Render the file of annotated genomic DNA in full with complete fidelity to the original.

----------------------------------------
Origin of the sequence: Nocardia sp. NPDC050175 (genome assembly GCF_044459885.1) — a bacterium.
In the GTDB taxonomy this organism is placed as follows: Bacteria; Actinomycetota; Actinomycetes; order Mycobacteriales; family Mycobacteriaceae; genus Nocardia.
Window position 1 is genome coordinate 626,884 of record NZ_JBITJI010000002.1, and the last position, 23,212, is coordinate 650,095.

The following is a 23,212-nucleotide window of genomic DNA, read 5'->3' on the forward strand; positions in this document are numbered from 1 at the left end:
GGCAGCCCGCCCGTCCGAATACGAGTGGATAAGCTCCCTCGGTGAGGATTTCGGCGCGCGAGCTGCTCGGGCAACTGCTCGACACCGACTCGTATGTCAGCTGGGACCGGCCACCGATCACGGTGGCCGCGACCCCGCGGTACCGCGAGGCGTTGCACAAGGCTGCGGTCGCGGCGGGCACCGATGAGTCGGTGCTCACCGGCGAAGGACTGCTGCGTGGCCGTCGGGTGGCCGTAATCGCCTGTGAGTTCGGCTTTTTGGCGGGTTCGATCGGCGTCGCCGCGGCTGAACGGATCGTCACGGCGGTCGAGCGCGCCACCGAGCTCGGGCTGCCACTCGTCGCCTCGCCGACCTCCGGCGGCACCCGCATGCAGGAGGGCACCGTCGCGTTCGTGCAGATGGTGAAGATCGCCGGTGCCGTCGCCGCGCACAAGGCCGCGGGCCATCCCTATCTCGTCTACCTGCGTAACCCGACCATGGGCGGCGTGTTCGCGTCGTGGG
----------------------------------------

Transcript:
Origin of the sequence: Nocardia sp. NPDC050175 (genome assembly GCF_044459885.1) — a bacterium.
In the GTDB taxonomy this organism is placed as follows: Bacteria; Actinomycetota; Actinomycetes; order Mycobacteriales; family Mycobacteriaceae; genus Nocardia.
Window position 1 is genome coordinate 626,884 of record NZ_JBITJI010000002.1, and the last position, 23,212, is coordinate 650,095.

The following is a 23,212-nucleotide window of genomic DNA, read 5'->3' on the forward strand; positions in this document are numbered from 1 at the left end:
GGCAGCCCGCCCGTCCGAATACGAGTGGATAAGCTCCCTCGGTGAGGATTTCGGCGCGCGAGCTGCTCGGGCAACTGCTCGACACCGACTCGTATGTCAGCTGGGACCGGCCACCGATCACGGTGGCCGCGACCCCGCGGTACCGCGAGGCGTTGCACAAGGCTGCGGTCGCGGCGGGCACCGATGAGTCGGTGCTCACCGGCGAAGGACTGCTGCGTGGCCGTCGGGTGGCCGTAATCGCCTGTGAGTTCGGCTTTTTGGCGGGTTCGATCGGCGTCGCCGCGGCTGAACGGATCGTCACGGCGGTCGAGCGCGCCACCGAGCTCGGGCTGCCACTCGTCGCCTCGCCGACCTCCGGCGGCACCCGCATGCAGGAGGGCACCGTCGCGTTCGTGCAGATGGTGAAGATCGCCGGTGCCGTCGCCGCGCACAAGGCCGCGGGCCATCCCTATCTCGTCTACCTGCGTAACCCGACCATGGGCGGCGTGTTCGCGTCGTGGG